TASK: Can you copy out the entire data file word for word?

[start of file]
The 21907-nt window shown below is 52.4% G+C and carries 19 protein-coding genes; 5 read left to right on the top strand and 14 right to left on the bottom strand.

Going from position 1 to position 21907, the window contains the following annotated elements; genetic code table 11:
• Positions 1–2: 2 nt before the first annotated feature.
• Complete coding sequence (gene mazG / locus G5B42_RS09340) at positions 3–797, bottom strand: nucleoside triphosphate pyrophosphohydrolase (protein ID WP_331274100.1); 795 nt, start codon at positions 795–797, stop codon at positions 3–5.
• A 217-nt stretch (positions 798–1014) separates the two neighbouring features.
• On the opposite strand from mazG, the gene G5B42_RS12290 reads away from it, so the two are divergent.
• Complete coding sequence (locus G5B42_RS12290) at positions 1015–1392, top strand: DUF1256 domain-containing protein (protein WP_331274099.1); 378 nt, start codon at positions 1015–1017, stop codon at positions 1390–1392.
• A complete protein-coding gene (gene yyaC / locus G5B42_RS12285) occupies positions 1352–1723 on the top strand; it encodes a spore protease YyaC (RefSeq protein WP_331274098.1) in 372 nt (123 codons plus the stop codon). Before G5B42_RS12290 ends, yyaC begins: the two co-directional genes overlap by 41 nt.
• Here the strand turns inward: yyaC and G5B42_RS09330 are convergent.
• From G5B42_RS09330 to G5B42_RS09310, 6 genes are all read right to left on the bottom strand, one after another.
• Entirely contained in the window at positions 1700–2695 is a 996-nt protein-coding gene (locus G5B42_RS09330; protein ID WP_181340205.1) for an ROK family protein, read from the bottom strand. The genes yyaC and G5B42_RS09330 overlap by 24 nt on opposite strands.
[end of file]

The 21907-nt window shown below is 52.4% G+C and carries 19 protein-coding genes; 5 read left to right on the top strand and 14 right to left on the bottom strand.

Going from position 1 to position 21907, the window contains the following annotated elements; genetic code table 11:
• Positions 1–2: 2 nt before the first annotated feature.
• Complete coding sequence (gene mazG / locus G5B42_RS09340) at positions 3–797, bottom strand: nucleoside triphosphate pyrophosphohydrolase (protein ID WP_331274100.1); 795 nt, start codon at positions 795–797, stop codon at positions 3–5.
• A 217-nt stretch (positions 798–1014) separates the two neighbouring features.
• On the opposite strand from mazG, the gene G5B42_RS12290 reads away from it, so the two are divergent.
• Complete coding sequence (locus G5B42_RS12290) at positions 1015–1392, top strand: DUF1256 domain-containing protein (protein WP_331274099.1); 378 nt, start codon at positions 1015–1017, stop codon at positions 1390–1392.
• A complete protein-coding gene (gene yyaC / locus G5B42_RS12285) occupies positions 1352–1723 on the top strand; it encodes a spore protease YyaC (RefSeq protein WP_331274098.1) in 372 nt (123 codons plus the stop codon). Before G5B42_RS12290 ends, yyaC begins: the two co-directional genes overlap by 41 nt.
• Here the strand turns inward: yyaC and G5B42_RS09330 are convergent.
• From G5B42_RS09330 to G5B42_RS09310, 6 genes are all read right to left on the bottom strand, one after another.
• Entirely contained in the window at positions 1700–2695 is a 996-nt protein-coding gene (locus G5B42_RS09330; protein ID WP_181340205.1) for an ROK family protein, read from the bottom strand. The genes yyaC and G5B42_RS09330 overlap by 24 nt on opposite strands.